One could say that Hamline University alumnus Robert Green ‘57, MALS ‘96, was decades ahead of his time. Now, his generous $1.4 million estate gift to the university will prepare future Hamline students to meet the challenges of rapidly-evolving technology and to become innovators in the digital realms. His endowed gift will establish the Robert E. Green Distinguished Professorship in Computational Science Fund at Hamline.
“We are so grateful that Mr. Green held Hamline in such high regard throughout his life and that he chose to honor the university with this generous gift,” Hamline University President Fayneese Miller said. “His vision to establish a professorship that brings together the areas of math, science, and computer science is the very hallmark of Hamline’s focus on interdisciplinary study and commitment to preparing our students for the workplace of the future.”
Green earned his chemistry degree from Hamline in 1957 and went on to a successful career working for the Environmental Protection Agency as a chemist and researcher for the University of Minnesota’s Bureau of Mines. Working on computers at various jobs in the early days of technology, Green said he worked on devices that were huge and obsolete and that he would constantly push for the most up-to-date devices. In his spare time he would build his own computers and learn coding. He recognized the power of technology but thought many people were intimidated by computers and apprehensive about technology. He believed that fear would be erased if people were more educated about computers. As the first in his family to go to a four-year college, Green credits Hamline with giving him the support he needed to succeed and for opening his eyes to opportunities he wasn’t aware of previously.
“We are proud of Hamline’s long tradition of seeing the raw talent in our students and giving them the resources and knowledge they need to go on to successful and fulfilling lives and careers,” Hamline Provost John Matachek said. “Robert Green’s gift will help ensure this legacy and further bolster Hamline’s distinctive programs in math and the sciences, as well as the newly-developed business analytics concentration in the School of Business. This gift is a strong fit for the programs the university aims to bolster, and it will also enable the faculty member to conduct research in this field.”
The creation of this endowed professorship is a fitting legacy for a man who strived to achieve through education despite facing difficult obstacles through his life. Green was born prematurely and contracted pneumonia as a newborn. Doctors said there was little chance he would live very long. His early illness resulted in total hearing loss in one ear and limited hearing in the other, but he did survive and went on to excel in school. A standout student at Mechanical Arts High School, a teacher there often asked Green to grade other students’ work. Green attended the University of Minnesota to pursue his bachelor’s degree, but found the large size, lack of personal attention and accommodation for his hearing loss difficult. He transferred to Hamline University on the advice of a friend, and he thrived, particularly in chemistry, math, biology, and physics. Beyond academics, Green said he felt accepted and emotionally supported at Hamline.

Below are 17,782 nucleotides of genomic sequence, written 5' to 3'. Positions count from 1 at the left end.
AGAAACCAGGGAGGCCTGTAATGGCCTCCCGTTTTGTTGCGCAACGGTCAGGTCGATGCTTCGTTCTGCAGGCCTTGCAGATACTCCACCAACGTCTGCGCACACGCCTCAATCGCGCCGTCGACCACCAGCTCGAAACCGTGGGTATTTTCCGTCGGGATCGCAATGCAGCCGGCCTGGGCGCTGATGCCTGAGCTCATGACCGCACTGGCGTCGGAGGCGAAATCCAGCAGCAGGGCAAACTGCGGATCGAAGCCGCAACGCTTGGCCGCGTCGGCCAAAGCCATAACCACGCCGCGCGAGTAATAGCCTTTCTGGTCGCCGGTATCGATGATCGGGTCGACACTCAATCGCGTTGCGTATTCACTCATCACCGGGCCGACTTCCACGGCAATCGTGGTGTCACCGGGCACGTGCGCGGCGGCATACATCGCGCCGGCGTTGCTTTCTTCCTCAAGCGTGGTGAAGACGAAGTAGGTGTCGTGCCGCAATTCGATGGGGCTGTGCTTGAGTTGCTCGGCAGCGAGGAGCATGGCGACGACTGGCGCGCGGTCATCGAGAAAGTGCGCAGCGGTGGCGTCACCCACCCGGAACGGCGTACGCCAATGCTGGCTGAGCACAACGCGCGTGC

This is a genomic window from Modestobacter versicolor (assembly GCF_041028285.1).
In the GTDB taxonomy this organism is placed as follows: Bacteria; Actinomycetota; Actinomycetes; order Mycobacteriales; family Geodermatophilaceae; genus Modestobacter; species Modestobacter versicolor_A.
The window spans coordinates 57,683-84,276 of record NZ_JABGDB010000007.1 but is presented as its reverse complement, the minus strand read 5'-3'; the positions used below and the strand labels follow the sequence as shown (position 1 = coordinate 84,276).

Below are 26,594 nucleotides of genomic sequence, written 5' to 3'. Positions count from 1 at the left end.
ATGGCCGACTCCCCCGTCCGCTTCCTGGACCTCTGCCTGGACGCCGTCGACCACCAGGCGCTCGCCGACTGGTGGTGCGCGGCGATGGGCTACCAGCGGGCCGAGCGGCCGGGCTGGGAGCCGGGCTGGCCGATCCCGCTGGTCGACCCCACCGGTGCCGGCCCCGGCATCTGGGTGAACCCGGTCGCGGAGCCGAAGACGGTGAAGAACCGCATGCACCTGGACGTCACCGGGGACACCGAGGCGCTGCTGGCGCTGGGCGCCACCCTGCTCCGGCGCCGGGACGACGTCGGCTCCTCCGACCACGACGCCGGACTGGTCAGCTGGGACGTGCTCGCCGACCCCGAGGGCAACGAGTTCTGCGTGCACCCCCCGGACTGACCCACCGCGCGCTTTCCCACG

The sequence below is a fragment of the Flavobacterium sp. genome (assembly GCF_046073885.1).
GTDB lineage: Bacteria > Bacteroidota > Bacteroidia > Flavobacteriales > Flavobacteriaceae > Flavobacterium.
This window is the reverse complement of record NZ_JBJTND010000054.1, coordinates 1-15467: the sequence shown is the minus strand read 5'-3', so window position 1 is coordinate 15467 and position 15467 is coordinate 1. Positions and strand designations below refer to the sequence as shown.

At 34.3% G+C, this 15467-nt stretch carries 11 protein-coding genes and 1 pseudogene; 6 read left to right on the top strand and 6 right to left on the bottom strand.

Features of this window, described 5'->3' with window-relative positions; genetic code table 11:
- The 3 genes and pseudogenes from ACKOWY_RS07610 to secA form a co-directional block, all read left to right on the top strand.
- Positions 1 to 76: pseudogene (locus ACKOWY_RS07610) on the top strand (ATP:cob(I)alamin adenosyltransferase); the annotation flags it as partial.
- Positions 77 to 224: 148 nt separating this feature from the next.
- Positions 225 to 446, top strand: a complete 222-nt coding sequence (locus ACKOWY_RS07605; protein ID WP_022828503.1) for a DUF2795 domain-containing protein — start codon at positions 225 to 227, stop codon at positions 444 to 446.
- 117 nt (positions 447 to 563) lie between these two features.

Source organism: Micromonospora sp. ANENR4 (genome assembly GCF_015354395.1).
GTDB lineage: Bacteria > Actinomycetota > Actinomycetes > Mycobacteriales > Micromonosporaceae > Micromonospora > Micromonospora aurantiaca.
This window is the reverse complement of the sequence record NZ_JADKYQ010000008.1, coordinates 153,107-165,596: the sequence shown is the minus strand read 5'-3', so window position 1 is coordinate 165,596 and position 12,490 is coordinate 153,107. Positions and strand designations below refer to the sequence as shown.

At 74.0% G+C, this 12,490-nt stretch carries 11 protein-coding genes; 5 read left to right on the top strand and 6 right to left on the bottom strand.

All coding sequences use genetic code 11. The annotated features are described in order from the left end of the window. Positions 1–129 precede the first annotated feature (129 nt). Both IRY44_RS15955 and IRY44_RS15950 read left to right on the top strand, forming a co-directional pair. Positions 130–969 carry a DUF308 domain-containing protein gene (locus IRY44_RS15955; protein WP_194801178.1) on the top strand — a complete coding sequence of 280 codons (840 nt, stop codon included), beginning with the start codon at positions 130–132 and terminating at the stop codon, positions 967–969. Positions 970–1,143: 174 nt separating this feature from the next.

"The prestige of graduating from Hamline embellishes your soul," Green said in an interview for Hamline Magazine in 2003. "Lifelong learning is renewal.”
After decades working in the sciences, Green longed to exercise the philosophical side of his brain and round himself out. He returned to Hamline when he was in his 70s to pursue the Master of Arts in Liberal Studies. By that time, Green had already created a Hamline legacy family after convincing his niece that Hamline would be a great fit for her as well.
"We are just in a family where learning counts,” said Green's niece Karin ’74, who not only carried on the family tradition as a Hamline undergraduate, but also earned her MALS from Hamline in 2005. “What a wonderful gift for Bob to give. It is Bob's legacy to education. We all think it is part of our lives."
Green’s gift was made possible by his father who had an 8th grade education and strived for more for his children. Green’s father worked in facilities service at 3M and gifted Green with 3M stock, which Green never cashed in and gifted to Hamline as a way to give back for all he felt the university did for him.
“Education is seen as essential in our family,” Green’s brother Tom said. “It opens the doors to possibility.”
Green passed away in November of 2016 at the age of 91 in the Saint Paul home he lived in all of his life. His gifts to Hamline throughout his life, as well as his very generous estate gift, are a tribute to his dedication to education and will ensure that future generations of Hamline students are prepared for successful careers in the ever-evolving technology industry.